DHR investigates the complaint and either dismisses the charge with no finding of discrimination or attempts to resolve a finding of discrimination through informal methods. After dismissing or unsuccessfully resolving, DHR issues the complaining party with a notice of their right to sue. A complainant may also submit a written request to DHR for a notice of a right to file, which DHR provides after either 180 days from the date the original complaint was filed or when it determines it will not complete its investigation within 180 days.

An employee alleging discrimination under the VA HRA may file in a Virginia district court with jurisdiction within 90 days of receiving a notice of their right to file from DHR.

A woman alleging discrimination on the basis of pregnancy, childbirth, or related conditions may also file directly in a state court with jurisdiction without going through DHR.

What is the statute of limitations for filing a claim of discrimination?

The statute of limitations to file with DHR is 300 days from when the discrimination occurred. An employee may file a complaint in court within 90 days of the DHR’s final decision.

The statute of limitations for an employee alleging discrimination based on pregnancy, childbirth, or related conditions to bring an action in court is two years from when the discrimination occurred.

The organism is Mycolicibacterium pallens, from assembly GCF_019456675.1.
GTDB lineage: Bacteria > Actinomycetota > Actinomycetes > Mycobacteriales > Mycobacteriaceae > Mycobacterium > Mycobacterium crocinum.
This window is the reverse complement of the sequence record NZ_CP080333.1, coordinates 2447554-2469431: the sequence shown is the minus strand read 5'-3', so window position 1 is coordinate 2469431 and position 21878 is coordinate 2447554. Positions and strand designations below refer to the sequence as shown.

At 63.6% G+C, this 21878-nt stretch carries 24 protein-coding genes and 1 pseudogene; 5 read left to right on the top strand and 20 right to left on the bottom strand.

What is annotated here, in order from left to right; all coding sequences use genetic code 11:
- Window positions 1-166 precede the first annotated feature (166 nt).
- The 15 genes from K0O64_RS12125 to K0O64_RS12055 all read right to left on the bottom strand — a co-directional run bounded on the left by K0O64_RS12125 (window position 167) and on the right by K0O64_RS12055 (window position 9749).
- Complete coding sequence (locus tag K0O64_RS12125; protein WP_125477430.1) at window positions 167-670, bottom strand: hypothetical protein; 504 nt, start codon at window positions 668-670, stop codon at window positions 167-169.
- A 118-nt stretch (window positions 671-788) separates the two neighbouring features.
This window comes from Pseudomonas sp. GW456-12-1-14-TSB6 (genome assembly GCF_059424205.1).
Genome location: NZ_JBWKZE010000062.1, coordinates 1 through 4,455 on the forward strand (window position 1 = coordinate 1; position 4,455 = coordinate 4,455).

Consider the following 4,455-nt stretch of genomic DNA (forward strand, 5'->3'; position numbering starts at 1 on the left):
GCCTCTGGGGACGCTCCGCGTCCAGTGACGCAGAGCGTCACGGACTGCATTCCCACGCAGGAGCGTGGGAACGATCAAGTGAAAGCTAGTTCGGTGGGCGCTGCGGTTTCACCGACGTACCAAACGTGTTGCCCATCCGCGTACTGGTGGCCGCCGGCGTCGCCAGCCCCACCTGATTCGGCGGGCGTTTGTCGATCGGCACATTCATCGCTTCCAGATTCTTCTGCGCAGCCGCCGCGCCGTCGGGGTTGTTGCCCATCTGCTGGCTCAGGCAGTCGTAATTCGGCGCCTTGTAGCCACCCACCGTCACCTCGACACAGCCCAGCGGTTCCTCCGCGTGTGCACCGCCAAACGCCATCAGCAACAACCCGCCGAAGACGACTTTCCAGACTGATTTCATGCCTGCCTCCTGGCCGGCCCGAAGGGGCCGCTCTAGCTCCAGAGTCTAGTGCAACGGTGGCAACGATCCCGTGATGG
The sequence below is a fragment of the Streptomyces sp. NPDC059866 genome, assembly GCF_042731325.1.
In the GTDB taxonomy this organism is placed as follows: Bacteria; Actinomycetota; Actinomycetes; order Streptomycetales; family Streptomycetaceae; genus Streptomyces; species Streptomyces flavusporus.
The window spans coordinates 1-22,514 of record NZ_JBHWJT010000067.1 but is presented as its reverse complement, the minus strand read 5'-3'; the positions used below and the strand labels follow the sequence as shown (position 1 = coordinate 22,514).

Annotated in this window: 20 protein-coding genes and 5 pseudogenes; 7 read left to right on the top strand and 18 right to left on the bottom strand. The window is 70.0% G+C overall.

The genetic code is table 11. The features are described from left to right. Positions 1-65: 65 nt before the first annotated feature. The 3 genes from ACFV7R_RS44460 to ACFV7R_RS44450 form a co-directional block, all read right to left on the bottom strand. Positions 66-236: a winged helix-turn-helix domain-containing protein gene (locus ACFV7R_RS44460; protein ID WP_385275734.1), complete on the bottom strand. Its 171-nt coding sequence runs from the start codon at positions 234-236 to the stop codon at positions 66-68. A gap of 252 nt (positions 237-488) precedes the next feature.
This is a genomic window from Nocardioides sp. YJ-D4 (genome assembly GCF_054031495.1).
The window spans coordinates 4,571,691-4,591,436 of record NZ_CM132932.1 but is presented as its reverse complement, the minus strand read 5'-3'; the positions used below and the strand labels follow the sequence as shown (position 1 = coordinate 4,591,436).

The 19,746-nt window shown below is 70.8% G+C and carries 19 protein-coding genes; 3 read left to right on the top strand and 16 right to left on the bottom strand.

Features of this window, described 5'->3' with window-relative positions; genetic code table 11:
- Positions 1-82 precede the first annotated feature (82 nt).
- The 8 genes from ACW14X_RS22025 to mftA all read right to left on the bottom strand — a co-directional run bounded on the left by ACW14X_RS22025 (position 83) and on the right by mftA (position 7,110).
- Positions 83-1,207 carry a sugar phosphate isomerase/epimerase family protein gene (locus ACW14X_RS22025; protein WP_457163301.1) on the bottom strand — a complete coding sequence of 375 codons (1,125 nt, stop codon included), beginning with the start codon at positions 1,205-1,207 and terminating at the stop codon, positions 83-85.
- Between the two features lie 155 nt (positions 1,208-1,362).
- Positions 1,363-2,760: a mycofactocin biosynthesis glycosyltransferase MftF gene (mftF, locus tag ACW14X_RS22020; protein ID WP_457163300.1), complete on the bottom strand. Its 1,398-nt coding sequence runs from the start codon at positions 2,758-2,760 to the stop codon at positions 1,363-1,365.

An employee alleging discrimination based on disability may file directly in a state court with jurisdiction within 180 days of the discrimination or after sending a written statement via registered mail to the defendant outlining the violation within 180 days of when it occurred.

What damages are available for a successful discriminatory discharge claim under the VA HRA?

A prevailing plaintiff under the VA HRA may receive uncapped backpay damages, as well as uncapped compensatory and punitive damages and reasonable attorneys’ fees and costs. The VA HRA as amended does not specify a cap on any of these damages, but Virginia law generally caps punitive damages at $350,000. See Va. Code § 8.01-38.1.

A court or jury may also award an employee other equitable relief under the VA HRA. This could include a temporary or permanent injunction, restraining order, or other order, including an order enjoining the defendant from continuing to engage in a discriminatory practice, or an order requiring other action by the defendant.

Top-Rated Northern Virginia Employment Lawyers

Our experienced Northern Virginia discrimination lawyers are ready to fight for you to maximize your recovery. In 2019, Northern Virginia Magazine recognized Zuckerman Law Principal Jason Zuckerman as a Top Lawyer in the category of employment law.

Click here to see our video resources about anti-discrimination laws and click here to read client reviews.

In 2017 and 2018, Washingtonian magazine named two of our lawyers top whistleblower lawyers.

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Resources About Virginia Anti-Discrimination and Anti-Retaliation Laws

 

Jason Zuckerman, Principal of Zuckerman Law, litigates whistleblower retaliation, qui tam, wrongful discharge, and other employment-related claims. He is rated 10 out of 10 by Avvo, was recognized by Washingtonian magazine as a “Top Whistleblower Lawyer” in 2015 and selected by his peers to be included in The Best Lawyers in America® and in SuperLawyers.

Katherine Krems represents employees in discrimination, sexual harassment, and whistleblower retaliation cases. She is focused on finding creative solutions and maximizing her clients’ recoveries. Prior to law school, she worked on policy reforms in Congress to strengthen the rights of workers, women, and marginalized groups.